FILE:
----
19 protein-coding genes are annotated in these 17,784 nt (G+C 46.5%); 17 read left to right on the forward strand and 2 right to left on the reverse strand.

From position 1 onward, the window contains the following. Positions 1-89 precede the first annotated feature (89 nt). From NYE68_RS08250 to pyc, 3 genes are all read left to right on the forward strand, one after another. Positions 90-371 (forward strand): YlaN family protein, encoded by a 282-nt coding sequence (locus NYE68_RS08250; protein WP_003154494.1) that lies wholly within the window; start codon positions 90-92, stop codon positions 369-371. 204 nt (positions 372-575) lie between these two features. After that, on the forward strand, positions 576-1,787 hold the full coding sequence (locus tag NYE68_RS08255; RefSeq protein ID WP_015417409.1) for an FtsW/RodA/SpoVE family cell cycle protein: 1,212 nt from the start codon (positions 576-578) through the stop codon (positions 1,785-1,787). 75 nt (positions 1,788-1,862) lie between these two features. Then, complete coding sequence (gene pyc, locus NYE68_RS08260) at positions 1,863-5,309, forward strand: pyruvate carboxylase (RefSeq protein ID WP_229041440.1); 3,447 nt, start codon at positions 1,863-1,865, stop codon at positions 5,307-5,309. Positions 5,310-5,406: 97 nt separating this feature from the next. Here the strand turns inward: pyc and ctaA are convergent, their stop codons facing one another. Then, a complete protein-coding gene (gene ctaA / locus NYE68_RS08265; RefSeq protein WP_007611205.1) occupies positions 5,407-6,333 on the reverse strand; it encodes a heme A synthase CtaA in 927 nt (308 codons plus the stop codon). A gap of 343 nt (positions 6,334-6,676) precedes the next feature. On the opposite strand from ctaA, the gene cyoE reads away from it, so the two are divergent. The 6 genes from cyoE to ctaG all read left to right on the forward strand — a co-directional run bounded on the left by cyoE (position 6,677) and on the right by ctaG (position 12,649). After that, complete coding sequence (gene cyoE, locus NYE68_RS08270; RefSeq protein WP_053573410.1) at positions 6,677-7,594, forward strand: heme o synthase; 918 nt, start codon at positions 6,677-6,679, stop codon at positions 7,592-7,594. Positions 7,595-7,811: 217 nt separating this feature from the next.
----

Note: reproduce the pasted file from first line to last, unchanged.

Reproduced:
19 protein-coding genes are annotated in these 17,784 nt (G+C 46.5%); 17 read left to right on the forward strand and 2 right to left on the reverse strand.

From position 1 onward, the window contains the following. Positions 1-89 precede the first annotated feature (89 nt). From NYE68_RS08250 to pyc, 3 genes are all read left to right on the forward strand, one after another. Positions 90-371 (forward strand): YlaN family protein, encoded by a 282-nt coding sequence (locus NYE68_RS08250; protein WP_003154494.1) that lies wholly within the window; start codon positions 90-92, stop codon positions 369-371. 204 nt (positions 372-575) lie between these two features. After that, on the forward strand, positions 576-1,787 hold the full coding sequence (locus tag NYE68_RS08255; RefSeq protein ID WP_015417409.1) for an FtsW/RodA/SpoVE family cell cycle protein: 1,212 nt from the start codon (positions 576-578) through the stop codon (positions 1,785-1,787). 75 nt (positions 1,788-1,862) lie between these two features. Then, complete coding sequence (gene pyc, locus NYE68_RS08260) at positions 1,863-5,309, forward strand: pyruvate carboxylase (RefSeq protein ID WP_229041440.1); 3,447 nt, start codon at positions 1,863-1,865, stop codon at positions 5,307-5,309. Positions 5,310-5,406: 97 nt separating this feature from the next. Here the strand turns inward: pyc and ctaA are convergent, their stop codons facing one another. Then, a complete protein-coding gene (gene ctaA / locus NYE68_RS08265; RefSeq protein WP_007611205.1) occupies positions 5,407-6,333 on the reverse strand; it encodes a heme A synthase CtaA in 927 nt (308 codons plus the stop codon). A gap of 343 nt (positions 6,334-6,676) precedes the next feature. On the opposite strand from ctaA, the gene cyoE reads away from it, so the two are divergent. The 6 genes from cyoE to ctaG all read left to right on the forward strand — a co-directional run bounded on the left by cyoE (position 6,677) and on the right by ctaG (position 12,649). After that, complete coding sequence (gene cyoE, locus NYE68_RS08270; RefSeq protein WP_053573410.1) at positions 6,677-7,594, forward strand: heme o synthase; 918 nt, start codon at positions 6,677-6,679, stop codon at positions 7,592-7,594. Positions 7,595-7,811: 217 nt separating this feature from the next.